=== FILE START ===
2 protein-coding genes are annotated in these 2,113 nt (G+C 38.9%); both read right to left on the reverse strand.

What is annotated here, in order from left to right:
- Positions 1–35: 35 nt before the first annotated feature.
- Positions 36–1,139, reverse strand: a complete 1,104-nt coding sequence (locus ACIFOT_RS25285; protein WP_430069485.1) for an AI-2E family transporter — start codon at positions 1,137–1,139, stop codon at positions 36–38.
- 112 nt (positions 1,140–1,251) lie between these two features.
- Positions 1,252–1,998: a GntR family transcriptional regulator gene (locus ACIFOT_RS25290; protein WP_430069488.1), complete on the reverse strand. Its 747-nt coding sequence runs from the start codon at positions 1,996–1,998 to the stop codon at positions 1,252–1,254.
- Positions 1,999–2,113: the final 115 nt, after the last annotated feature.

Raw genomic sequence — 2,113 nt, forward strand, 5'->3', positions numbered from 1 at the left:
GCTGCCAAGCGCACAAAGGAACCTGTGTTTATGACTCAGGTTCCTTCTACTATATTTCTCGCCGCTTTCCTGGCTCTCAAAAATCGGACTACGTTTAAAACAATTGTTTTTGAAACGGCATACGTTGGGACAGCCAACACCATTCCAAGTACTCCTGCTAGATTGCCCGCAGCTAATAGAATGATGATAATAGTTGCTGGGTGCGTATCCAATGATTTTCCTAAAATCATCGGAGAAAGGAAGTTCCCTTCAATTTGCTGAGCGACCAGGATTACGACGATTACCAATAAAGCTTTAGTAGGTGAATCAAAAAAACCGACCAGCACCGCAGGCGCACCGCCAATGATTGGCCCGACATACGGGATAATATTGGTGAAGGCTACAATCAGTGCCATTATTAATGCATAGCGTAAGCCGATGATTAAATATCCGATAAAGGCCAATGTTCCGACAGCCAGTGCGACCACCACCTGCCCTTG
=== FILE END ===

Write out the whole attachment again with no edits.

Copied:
2 protein-coding genes are annotated in these 2,113 nt (G+C 38.9%); both read right to left on the reverse strand.

What is annotated here, in order from left to right:
- Positions 1–35: 35 nt before the first annotated feature.
- Positions 36–1,139, reverse strand: a complete 1,104-nt coding sequence (locus ACIFOT_RS25285; protein WP_430069485.1) for an AI-2E family transporter — start codon at positions 1,137–1,139, stop codon at positions 36–38.
- 112 nt (positions 1,140–1,251) lie between these two features.
- Positions 1,252–1,998: a GntR family transcriptional regulator gene (locus ACIFOT_RS25290; protein WP_430069488.1), complete on the reverse strand. Its 747-nt coding sequence runs from the start codon at positions 1,996–1,998 to the stop codon at positions 1,252–1,254.
- Positions 1,999–2,113: the final 115 nt, after the last annotated feature.

Raw genomic sequence — 2,113 nt, forward strand, 5'->3', positions numbered from 1 at the left:
GCTGCCAAGCGCACAAAGGAACCTGTGTTTATGACTCAGGTTCCTTCTACTATATTTCTCGCCGCTTTCCTGGCTCTCAAAAATCGGACTACGTTTAAAACAATTGTTTTTGAAACGGCATACGTTGGGACAGCCAACACCATTCCAAGTACTCCTGCTAGATTGCCCGCAGCTAATAGAATGATGATAATAGTTGCTGGGTGCGTATCCAATGATTTTCCTAAAATCATCGGAGAAAGGAAGTTCCCTTCAATTTGCTGAGCGACCAGGATTACGACGATTACCAATAAAGCTTTAGTAGGTGAATCAAAAAAACCGACCAGCACCGCAGGCGCACCGCCAATGATTGGCCCGACATACGGGATAATATTGGTGAAGGCTACAATCAGTGCCATTATTAATGCATAGCGTAAGCCGATGATTAAATATCCGATAAAGGCCAATGTTCCGACAGCCAGTGCGACCACCACCTGCCCTTG